Fox Confirmed As New UCSD Chancellor
Posted April 12, 2004
SAN DIEGO, Calif. — Dr. Marye Anne Fox, chancellor at North Carolina State University, was confirmed as chancellor of the University of California at San Diego on Monday.
Dr. Robert C. Dynes, president of the University of California system, announced that the system's Board of Regents had approved Fox's appointment.
"Dr. Fox brings superb academic credentials, national prominence as a spokesperson on science and education policy issues, and a deep commitment to preserving the excellence of UCSD," Dynes said.
Fox, N.C. State's chancellor since Aug. 1, 1998, will assume leadership of one of the nation's most highly respected public research institutions in August.
"It has been a special privilege and honor to serve as chancellor during a key period of N.C. State's history," Fox said. "I step down now, proud of what faculty, staff and students have accomplished in six years and confident that the good work of colleagues and friends will continue."
At San Diego, Fox will oversee one of the nation's top-ranked public education and research institutions, with almost 25,000 students and a budget of $1.7 billion.
The UCSD campus is ranked 10th in the nation by the National Research Council for the quality of its faculty and graduate programs and seventh in the nation in National Academy of Sciences membership, with 62 faculty elected to the prestigious organization.
Fox leaves behind quite a legacy in her six-year tenure at NCSU.
The growth of the Centennial Campus is largely credited to her leadership. Growing from 19 buildings to 60, the campus is a national model.
Claude McKinney was the first director of the campus. He said NCSU could not have asked for a better advocate.
"I think it's because of the natural interest she has," McKinney said. "She's been very much a clear person who has wanted to use the Centennial Campus as a way to develop the university."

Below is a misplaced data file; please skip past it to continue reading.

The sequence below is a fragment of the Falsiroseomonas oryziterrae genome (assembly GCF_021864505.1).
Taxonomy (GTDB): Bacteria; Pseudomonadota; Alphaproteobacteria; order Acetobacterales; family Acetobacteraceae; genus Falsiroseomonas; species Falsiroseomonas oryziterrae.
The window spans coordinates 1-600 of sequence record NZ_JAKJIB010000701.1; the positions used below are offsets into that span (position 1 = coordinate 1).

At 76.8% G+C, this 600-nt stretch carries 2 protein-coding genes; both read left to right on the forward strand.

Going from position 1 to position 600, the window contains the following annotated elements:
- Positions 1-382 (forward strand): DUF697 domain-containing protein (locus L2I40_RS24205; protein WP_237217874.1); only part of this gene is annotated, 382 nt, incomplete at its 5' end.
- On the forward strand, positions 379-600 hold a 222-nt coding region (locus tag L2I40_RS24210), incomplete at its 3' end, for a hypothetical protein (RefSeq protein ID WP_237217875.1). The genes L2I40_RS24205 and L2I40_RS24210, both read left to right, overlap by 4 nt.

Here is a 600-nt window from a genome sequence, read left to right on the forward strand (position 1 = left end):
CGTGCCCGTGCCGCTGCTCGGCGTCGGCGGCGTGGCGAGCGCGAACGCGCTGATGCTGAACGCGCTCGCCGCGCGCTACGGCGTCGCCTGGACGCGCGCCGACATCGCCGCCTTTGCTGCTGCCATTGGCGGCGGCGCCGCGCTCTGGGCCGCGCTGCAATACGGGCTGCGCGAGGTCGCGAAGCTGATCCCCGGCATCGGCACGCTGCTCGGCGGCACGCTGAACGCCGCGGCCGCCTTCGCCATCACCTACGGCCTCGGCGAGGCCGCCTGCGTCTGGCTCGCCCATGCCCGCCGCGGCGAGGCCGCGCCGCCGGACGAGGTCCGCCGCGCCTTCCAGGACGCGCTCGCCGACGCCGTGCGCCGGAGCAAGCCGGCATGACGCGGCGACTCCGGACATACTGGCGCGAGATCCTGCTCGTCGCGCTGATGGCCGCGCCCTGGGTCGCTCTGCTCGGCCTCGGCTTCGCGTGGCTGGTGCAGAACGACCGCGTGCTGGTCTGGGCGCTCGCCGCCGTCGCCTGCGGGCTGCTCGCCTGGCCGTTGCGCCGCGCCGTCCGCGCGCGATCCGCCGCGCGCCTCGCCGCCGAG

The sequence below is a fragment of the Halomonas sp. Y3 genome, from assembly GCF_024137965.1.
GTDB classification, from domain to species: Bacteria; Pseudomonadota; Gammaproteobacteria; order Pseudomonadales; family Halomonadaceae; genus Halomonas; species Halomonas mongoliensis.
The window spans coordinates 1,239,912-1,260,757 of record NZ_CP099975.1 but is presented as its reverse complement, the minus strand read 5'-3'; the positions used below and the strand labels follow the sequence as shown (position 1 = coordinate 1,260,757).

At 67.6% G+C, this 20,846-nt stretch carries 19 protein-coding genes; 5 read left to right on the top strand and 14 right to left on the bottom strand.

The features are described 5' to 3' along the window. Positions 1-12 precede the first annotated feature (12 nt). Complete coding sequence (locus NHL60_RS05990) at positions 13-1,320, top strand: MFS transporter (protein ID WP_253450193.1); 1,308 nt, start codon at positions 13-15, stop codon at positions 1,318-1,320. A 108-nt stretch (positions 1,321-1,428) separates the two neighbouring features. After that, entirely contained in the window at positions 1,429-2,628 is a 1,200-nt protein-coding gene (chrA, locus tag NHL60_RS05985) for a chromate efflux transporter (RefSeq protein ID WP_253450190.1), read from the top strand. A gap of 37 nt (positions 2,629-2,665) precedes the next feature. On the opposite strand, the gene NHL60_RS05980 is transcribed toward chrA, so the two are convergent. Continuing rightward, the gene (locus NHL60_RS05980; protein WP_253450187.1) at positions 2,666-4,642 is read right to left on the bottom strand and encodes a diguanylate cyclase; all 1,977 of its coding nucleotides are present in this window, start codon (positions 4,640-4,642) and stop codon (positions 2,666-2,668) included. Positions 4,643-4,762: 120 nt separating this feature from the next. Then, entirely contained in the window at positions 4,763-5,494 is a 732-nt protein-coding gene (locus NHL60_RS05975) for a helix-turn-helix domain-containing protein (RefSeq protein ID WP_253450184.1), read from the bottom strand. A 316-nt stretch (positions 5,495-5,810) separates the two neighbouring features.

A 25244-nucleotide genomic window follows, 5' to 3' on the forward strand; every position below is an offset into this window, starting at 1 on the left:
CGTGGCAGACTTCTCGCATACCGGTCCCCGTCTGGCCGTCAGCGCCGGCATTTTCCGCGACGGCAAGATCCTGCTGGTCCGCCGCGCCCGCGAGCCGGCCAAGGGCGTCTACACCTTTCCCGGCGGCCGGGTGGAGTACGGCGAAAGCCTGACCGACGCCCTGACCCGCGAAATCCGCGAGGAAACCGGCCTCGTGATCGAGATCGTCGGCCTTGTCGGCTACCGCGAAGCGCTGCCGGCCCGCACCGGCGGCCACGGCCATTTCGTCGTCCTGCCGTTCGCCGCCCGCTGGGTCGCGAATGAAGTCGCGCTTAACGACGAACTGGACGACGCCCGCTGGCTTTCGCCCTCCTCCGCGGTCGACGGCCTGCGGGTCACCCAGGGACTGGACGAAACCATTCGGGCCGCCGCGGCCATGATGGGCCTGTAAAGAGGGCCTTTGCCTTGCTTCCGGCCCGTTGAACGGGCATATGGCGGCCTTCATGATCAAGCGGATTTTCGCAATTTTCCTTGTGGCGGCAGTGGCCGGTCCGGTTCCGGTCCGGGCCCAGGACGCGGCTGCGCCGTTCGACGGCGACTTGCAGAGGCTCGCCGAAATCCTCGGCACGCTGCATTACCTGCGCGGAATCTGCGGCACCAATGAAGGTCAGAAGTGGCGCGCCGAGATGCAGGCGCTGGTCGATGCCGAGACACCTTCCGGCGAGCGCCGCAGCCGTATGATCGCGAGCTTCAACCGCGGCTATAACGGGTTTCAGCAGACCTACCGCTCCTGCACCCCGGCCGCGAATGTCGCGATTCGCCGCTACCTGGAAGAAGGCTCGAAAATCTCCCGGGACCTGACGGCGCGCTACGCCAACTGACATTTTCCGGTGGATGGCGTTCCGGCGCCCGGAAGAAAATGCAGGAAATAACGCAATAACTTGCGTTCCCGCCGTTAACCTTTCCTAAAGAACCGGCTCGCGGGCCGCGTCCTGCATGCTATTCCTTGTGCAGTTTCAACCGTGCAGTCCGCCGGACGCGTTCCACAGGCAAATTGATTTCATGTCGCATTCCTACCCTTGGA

Fox, one of the world's top physical organic chemists, also is credited with increasing research funding at NCSU by more than $100 million in four years. Student financial aid jumped from $86 million the year she took over to $143 million last year.
In addition to her many achievements at NCSU, Fox also has had some humbling experiences.
After unexpected opposition, a new convention center, hotel and golf course is on hold.
Last year, Fox was censured by the Faculty Senate after she fired two administrators. The provost then quit in protest.
"She never expected that kind of outcry," Faculty Chairman Dennis Daley said.
Daley said Fox used the censure as a learning experience.
"She has made tremendous efforts to be much more in touch with the faculty," Daley said. "I meet with her twice as often as my predecessor did."
Here's another example of how NCSU changed in Fox's tenure: When she arrived on campus, the average SAT score for incoming freshmen was 1,154, and the average GPA was 3.69. Now, those numbers are up to 1,198 and 4.05, respectively.
Dr. James L. Oblinger, and executive vice chancellor, thanked Fox on behalf of the faculty, students and staff for her leadership and commitment to the highest ideals of public education.
"During her tenure as chancellor at N.C. State, Marye Anne Fox achieved no less than a transformation of this university, using every one of her skills as an executive, a scientist and an educator to move our great land-grant university to national prominence," Oblinger said. "Our regret at her departure is tempered by our conviction that her vision will endure."